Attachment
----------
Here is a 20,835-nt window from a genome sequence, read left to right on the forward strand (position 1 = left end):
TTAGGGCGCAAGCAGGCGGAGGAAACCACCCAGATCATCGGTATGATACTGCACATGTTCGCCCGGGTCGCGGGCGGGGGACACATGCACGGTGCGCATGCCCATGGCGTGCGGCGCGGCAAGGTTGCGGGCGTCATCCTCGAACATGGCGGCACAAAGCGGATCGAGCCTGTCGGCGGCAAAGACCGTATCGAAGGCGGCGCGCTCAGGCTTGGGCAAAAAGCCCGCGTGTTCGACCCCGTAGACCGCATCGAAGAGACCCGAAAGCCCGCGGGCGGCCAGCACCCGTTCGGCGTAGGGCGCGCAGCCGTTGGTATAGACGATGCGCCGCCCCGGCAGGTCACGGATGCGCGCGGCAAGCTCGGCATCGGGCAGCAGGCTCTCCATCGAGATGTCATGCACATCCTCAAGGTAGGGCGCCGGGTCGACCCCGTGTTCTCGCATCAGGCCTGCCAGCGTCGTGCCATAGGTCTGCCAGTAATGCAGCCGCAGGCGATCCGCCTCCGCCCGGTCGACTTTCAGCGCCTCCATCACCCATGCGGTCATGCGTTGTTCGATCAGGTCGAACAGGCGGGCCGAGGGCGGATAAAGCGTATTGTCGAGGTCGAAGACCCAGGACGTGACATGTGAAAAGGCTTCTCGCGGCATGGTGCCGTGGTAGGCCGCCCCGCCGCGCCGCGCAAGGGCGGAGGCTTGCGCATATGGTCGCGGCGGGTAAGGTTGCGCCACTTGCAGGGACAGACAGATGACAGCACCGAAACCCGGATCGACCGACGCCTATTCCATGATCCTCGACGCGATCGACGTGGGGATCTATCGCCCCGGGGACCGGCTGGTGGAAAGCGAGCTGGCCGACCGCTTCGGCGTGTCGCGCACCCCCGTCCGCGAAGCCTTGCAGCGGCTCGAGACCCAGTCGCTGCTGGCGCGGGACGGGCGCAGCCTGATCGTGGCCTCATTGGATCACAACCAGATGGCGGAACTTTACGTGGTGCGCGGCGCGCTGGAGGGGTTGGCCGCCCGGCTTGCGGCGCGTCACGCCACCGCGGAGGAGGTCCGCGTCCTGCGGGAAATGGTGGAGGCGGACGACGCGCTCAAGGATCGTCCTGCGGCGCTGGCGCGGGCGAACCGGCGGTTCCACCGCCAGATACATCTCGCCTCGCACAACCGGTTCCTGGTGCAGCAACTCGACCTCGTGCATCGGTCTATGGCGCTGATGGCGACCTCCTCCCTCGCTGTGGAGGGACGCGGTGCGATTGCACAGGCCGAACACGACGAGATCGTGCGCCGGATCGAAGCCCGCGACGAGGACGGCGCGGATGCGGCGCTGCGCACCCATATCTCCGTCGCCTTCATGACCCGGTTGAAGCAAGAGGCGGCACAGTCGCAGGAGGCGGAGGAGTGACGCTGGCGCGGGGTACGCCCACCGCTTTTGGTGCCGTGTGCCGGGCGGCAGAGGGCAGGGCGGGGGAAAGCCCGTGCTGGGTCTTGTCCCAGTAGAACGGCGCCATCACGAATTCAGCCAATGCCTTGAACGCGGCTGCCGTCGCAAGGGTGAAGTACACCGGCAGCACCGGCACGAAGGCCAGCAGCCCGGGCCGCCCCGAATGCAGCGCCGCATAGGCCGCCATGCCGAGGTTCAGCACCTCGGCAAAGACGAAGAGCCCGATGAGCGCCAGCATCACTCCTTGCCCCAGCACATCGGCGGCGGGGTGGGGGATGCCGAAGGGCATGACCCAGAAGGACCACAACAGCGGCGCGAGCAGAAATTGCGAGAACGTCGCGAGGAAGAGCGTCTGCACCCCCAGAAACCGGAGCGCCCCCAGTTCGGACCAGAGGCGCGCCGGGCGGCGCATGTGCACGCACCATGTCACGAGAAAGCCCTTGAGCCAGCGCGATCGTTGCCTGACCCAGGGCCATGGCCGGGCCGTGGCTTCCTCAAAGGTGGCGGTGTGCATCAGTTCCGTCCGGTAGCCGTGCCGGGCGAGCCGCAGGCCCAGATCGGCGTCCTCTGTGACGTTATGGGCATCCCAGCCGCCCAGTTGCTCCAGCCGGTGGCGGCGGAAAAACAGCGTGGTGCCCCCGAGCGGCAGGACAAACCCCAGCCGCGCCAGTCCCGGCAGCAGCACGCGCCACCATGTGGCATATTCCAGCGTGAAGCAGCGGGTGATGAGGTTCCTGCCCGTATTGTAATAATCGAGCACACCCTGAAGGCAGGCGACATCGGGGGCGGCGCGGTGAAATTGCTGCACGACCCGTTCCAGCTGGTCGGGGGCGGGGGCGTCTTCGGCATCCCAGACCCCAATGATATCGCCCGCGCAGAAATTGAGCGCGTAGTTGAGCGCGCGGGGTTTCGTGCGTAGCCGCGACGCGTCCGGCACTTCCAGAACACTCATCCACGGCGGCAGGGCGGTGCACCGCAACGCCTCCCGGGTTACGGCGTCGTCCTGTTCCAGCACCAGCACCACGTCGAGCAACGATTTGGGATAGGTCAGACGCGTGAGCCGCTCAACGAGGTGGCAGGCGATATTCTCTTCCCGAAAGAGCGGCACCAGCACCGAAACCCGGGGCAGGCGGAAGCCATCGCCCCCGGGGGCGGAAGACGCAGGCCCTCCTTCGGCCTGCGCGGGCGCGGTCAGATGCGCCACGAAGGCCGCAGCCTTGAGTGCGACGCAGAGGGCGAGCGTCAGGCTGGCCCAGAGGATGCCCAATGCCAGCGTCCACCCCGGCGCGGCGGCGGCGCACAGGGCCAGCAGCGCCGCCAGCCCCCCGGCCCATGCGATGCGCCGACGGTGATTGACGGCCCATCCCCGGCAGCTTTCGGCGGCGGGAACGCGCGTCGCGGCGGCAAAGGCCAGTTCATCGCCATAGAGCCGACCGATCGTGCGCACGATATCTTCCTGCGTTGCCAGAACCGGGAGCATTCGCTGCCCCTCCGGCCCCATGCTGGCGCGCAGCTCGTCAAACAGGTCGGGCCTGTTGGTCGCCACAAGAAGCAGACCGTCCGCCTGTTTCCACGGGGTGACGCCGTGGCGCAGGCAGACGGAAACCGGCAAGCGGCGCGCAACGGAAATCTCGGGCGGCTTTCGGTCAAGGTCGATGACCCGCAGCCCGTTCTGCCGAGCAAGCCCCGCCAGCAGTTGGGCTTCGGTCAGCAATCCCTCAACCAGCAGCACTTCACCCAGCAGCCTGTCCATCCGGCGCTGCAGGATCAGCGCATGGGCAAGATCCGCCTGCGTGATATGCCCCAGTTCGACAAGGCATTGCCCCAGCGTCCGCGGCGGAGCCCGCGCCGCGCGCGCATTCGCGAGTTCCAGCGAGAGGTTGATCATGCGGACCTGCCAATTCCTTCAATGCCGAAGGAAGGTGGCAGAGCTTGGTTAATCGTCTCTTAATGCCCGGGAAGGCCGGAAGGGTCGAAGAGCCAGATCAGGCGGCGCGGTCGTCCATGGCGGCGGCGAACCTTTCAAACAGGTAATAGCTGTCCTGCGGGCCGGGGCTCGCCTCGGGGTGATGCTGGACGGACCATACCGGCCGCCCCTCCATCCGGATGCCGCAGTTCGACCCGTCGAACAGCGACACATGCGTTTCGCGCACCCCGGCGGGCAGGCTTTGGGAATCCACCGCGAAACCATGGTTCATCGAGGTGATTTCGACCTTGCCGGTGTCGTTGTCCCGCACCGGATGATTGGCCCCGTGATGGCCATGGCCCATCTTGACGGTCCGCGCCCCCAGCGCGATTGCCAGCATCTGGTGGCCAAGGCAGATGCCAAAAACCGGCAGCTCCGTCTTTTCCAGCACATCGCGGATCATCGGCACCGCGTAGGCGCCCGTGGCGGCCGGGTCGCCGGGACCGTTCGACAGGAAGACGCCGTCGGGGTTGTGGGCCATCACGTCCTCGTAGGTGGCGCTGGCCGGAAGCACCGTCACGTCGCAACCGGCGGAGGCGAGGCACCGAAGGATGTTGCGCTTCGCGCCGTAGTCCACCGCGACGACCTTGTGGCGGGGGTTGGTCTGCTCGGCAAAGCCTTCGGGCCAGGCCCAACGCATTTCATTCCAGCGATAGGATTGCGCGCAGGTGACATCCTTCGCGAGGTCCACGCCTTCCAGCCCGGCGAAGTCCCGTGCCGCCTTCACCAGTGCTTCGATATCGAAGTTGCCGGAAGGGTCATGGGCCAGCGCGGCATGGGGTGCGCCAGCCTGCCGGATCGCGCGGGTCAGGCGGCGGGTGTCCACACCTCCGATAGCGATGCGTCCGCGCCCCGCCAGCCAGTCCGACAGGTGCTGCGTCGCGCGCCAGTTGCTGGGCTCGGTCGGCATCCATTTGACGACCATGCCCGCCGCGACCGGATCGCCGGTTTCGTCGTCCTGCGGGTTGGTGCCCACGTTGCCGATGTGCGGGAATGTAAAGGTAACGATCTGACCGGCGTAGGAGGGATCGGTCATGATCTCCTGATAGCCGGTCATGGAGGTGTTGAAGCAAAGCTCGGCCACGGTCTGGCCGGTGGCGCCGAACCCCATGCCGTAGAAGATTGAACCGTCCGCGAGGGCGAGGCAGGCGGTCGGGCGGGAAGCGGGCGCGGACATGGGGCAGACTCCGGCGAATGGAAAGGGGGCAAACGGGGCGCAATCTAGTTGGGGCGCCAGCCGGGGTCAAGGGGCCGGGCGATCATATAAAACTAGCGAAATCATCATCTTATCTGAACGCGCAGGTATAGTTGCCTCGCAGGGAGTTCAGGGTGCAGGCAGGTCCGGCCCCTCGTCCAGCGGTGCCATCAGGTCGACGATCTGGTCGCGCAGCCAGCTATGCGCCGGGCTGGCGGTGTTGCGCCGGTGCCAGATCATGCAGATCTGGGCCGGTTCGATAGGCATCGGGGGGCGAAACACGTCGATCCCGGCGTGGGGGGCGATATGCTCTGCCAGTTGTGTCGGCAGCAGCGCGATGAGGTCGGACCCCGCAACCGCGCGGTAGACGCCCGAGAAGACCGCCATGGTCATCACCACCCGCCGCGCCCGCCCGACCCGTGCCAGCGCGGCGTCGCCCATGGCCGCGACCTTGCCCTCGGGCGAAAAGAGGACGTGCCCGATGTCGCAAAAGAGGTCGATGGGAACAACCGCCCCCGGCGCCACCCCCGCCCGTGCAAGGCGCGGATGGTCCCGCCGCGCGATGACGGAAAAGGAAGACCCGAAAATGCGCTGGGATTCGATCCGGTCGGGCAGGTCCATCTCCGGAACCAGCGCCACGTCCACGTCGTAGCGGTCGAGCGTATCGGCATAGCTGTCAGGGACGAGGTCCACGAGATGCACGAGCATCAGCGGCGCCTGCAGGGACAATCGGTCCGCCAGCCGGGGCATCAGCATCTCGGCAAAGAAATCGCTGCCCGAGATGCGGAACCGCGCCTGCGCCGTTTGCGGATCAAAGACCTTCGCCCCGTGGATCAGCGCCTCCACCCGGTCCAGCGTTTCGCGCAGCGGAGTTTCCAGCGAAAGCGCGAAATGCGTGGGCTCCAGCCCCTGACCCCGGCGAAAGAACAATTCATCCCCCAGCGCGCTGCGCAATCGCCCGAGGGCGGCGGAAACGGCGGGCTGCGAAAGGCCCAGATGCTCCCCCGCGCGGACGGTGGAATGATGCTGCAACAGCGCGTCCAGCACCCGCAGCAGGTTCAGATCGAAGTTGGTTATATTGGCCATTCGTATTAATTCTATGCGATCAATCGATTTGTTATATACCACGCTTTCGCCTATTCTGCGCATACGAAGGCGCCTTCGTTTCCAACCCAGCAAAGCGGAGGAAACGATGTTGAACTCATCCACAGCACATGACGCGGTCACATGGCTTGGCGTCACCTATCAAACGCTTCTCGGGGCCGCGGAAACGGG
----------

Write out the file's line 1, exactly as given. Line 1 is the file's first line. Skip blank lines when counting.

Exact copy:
Here is a 20,835-nt window from a genome sequence, read left to right on the forward strand (position 1 = left end):